Almost everyone has heard of the Philadelphia Experiment, although the number of people who actually have any idea as to what it was all about are nowhere near as numerous.
The Experiment seems to fall into the same realm as the Kennedy Assassination; clouded by rumor and supposition, the exact truth of either incident will probably never be known.
Both events are also plagued by a mass of incorrect or inaccurate information.
Conspiracy buffs are more than happy to create wild, intricate plots involving virtually anyone and everyone on the planet (and in the case of the Philadelphia Experiment, off the planet).
On August 12, 1943 (or October 28, 1943 – accounts differ) the US Navy conducted a test of some sort on the USS Eldridge (DE [Destroyer Escort] 173) at the Philadelphia Navy Yard.
The exact nature of this test is open to speculation.
Possible tests include experiments in magnetic invisibility, radar invisibility, optical invisibility or degaussing (rendering the ship immune to magnetic mines).
The test (or tests) were conducted, only to produce undesirable results.
Afterwards, the project (supposedly called ‘Project Rainbow‘) was canceled.
As one can easily see, the actual facts are scanty.
The Navy denies that any sort of experiment ever took place, and the ship’s logs show that the USS Eldridge was nowhere near Philadelphia at the time the test was supposed to take place.
Of course, logs can be faked, and the government and military has lied before about certain events in the interests of secrecy and national security (witness the Manhattan Project).
On the other hand, research has shown no evidence of a “Project Rainbow“, although there was a code name “Rainbow“; it was used to designate the Allied plans to combat the Axis in World War II and had nothing to do with any form of experimental technology.
As a final note, it should be pointed out that even some basic research will show that the entire ‘experiment‘ may in fact be a massive hoax, a modern urban legend that has grown to fantastic proportions over time.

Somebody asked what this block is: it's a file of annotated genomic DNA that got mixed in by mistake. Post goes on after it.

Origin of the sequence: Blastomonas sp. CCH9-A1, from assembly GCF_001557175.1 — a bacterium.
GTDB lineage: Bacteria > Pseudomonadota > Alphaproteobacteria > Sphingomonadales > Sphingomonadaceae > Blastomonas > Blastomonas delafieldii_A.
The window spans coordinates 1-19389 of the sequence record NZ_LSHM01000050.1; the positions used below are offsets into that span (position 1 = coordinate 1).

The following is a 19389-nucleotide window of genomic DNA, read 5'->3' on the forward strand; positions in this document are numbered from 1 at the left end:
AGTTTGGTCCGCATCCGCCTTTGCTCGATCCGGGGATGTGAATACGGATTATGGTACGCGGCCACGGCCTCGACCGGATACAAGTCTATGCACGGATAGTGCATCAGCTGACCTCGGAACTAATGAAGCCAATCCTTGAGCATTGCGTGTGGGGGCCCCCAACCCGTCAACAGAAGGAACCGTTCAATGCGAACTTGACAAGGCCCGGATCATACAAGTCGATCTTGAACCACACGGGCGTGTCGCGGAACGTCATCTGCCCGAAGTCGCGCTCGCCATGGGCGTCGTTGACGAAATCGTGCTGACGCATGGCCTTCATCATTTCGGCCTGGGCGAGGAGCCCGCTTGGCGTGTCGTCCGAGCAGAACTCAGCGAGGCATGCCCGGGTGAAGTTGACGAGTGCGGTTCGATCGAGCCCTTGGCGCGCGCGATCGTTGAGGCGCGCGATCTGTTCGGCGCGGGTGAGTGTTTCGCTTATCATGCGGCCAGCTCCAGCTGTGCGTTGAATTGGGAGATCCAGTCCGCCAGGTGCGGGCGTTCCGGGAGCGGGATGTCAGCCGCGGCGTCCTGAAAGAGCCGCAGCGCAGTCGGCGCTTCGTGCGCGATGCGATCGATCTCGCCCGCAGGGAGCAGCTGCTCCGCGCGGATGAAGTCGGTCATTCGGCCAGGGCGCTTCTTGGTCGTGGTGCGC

Such sensationalistic writing has been successful in creating such similar epic myths before, with the “Bermuda Triangle” a prime example.
According to certain accounts, the actual results of the experiment involve occurrences far stranger than anyone could possibly imagine.
The tests being conducted were an attempt to render a ship invisible to enemy radar.
This was to be accomplished by wrapping an electromagnetic ‘bottle‘ around the ship in question, absorbing or deflecting radar waves.
The bottle was created by two (or four – accounts differ) massive Tesla coils which acted as electromagnetic generators; one was mounted forward and one was mounted aft.
Other accounts state that a series of magnetic generators, called degaussers, were used. When activated, the electromagnetic field would extend out from the ship and divert radar waves around the ship, making the Eldridge invisible to radar receivers.
When the actual test was put into motion, a number of unexpected and bizarre side effects occurred.
As the electromagnetic field increased in strength, it began to extend as far as 100 yards out from the ship in all directions, forming a large sphere.